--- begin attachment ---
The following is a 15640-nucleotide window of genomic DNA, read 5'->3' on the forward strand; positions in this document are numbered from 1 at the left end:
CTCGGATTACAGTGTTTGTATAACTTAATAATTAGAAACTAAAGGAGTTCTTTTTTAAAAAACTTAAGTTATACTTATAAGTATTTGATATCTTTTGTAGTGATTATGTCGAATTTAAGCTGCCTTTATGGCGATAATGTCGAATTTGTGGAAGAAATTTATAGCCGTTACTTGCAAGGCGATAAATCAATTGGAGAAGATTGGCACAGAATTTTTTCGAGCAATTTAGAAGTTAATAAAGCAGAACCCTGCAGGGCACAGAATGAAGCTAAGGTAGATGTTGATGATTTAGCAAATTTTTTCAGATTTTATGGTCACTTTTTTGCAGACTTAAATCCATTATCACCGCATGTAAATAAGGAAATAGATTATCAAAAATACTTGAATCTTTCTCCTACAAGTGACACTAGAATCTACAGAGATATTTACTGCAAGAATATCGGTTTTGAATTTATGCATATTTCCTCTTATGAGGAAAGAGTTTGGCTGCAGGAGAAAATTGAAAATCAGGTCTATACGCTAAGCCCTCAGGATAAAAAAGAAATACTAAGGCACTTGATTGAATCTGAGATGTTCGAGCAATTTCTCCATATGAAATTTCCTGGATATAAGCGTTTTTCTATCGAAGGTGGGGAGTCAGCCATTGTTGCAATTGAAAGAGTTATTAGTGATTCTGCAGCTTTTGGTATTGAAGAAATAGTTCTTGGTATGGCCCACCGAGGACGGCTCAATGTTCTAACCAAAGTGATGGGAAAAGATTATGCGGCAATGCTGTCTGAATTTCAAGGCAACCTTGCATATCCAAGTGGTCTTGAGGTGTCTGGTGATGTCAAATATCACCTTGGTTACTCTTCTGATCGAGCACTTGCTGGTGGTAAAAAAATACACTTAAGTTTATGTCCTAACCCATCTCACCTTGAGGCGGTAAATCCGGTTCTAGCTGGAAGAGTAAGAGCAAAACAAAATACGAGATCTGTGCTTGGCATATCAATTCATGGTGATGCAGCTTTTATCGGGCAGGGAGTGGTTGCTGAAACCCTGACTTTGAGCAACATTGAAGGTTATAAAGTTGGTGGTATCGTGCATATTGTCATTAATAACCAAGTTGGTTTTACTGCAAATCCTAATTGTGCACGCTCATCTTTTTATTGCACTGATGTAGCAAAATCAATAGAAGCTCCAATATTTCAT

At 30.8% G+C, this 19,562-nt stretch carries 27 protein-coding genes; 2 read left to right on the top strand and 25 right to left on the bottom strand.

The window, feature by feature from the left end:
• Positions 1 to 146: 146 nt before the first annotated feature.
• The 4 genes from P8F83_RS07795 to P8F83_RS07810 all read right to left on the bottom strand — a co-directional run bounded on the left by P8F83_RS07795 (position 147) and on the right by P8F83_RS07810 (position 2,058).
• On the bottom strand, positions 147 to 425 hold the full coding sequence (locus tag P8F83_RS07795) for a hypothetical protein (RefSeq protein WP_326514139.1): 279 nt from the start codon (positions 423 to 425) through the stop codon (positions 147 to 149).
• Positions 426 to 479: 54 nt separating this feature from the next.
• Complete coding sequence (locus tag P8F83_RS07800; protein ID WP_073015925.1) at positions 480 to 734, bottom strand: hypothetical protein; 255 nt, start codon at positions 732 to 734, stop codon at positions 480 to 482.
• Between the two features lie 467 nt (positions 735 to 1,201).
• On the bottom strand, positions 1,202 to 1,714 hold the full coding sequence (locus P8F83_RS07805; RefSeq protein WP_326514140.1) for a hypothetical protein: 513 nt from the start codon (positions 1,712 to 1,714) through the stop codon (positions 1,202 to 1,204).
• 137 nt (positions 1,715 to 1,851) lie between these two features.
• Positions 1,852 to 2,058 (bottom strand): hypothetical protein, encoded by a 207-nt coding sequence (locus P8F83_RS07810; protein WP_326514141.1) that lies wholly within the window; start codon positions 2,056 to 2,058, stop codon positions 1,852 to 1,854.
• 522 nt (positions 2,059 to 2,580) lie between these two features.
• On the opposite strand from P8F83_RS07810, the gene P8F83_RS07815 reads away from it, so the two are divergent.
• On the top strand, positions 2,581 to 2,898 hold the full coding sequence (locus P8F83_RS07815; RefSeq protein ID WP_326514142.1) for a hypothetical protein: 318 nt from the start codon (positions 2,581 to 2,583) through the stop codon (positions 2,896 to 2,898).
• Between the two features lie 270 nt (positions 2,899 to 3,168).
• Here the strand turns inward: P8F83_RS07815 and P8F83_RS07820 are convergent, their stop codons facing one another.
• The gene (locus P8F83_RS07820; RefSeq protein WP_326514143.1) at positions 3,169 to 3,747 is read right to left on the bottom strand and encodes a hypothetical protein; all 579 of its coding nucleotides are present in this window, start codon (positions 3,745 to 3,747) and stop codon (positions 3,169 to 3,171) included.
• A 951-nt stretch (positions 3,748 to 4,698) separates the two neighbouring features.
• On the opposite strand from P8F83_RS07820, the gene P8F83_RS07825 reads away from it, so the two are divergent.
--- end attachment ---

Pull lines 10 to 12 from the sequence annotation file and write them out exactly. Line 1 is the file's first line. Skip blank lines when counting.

• Between the two features lie 467 nt (positions 735 to 1,201).
• On the bottom strand, positions 1,202 to 1,714 hold the full coding sequence (locus P8F83_RS07805; RefSeq protein WP_326514140.1) for a hypothetical protein: 513 nt from the start codon (positions 1,712 to 1,714) through the stop codon (positions 1,202 to 1,204).
• 137 nt (positions 1,715 to 1,851) lie between these two features.